The signature camera array also swaps out the monochrome camera for a wide angle RGB snapper to give the Mate 20 Pro the most flexible focal length range on a smartphone. You can go from 3x optical zoom all the way to about 100˚ wide, but just watch the drop in quality from one sensor to the next. Beyond that improvement it’s pretty much the P20 Pro camera with marginally better image signal processing.

What you gain in ISP, however, you lose in lens quality. It’s important to note here that Leica is involved in the image processing and colour science, not the camera construction. Huawei are using the biggest main sensor in the premium market and that alone gives it an edge over its competition, but the lens is prone to flares and internal reflections which can sometimes throw off the scene recognition. I specifically take test shots into the sun or of bright lights to gauge how the glass handles the halos.

Sun flare not as tightly controlled as on the P20… Full comparison here:
The preceding P20 camera arrives at more-or-less the same image.

Huawei’s camera strength has always been in the details. A subtle touch on highlights and shadows that no other smartphone camera system could match. With the P20 Pro there was already a worrying pivot to over-emphasizing texture through aggressive sharpening and this is more of the same and without the artistic foil of a true monochrome lens to fall back on. Mate 20 Pro pictures come out the camera instagram ready and the improvements to the Master AI algorithm is good enough for me to recommend leaving it on at all times. But with a strong push towards auto-awesome computational photography it leaves the camera feeling less soulful. I’m no longer making the photo, but rather just taking it.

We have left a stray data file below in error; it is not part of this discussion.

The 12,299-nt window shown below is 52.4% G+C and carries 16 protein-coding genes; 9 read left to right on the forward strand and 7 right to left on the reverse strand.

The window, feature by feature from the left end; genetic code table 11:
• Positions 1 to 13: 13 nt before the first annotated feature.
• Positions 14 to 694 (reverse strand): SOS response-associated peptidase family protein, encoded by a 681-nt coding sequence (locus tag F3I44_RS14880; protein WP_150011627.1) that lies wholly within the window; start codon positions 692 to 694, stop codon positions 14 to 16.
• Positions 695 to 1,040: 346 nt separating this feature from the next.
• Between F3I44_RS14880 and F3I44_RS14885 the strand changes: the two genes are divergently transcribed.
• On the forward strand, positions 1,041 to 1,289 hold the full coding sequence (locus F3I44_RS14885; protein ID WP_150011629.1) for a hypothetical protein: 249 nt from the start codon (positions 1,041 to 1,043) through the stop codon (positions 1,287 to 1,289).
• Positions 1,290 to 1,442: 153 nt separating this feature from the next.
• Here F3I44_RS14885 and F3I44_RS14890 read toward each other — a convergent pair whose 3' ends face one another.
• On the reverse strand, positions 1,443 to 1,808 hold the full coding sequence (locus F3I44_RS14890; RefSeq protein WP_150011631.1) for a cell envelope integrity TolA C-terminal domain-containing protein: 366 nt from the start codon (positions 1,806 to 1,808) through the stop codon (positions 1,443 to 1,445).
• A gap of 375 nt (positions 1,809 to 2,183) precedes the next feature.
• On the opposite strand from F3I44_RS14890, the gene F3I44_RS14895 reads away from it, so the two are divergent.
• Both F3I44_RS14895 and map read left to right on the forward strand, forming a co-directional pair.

Nothing to choose between the Mate 20 Pro and Galaxy Note 9 in this comparison.

Unfortunately for Huawei the premium competition has caught up significantly with computational photography and image stacking trickery and having a big sensor isn’t as important as it once was. Not to say that the Mate 20 Pro is bad, but I guess I just miss the extra details that came from adding the monochrome shot data to the processing.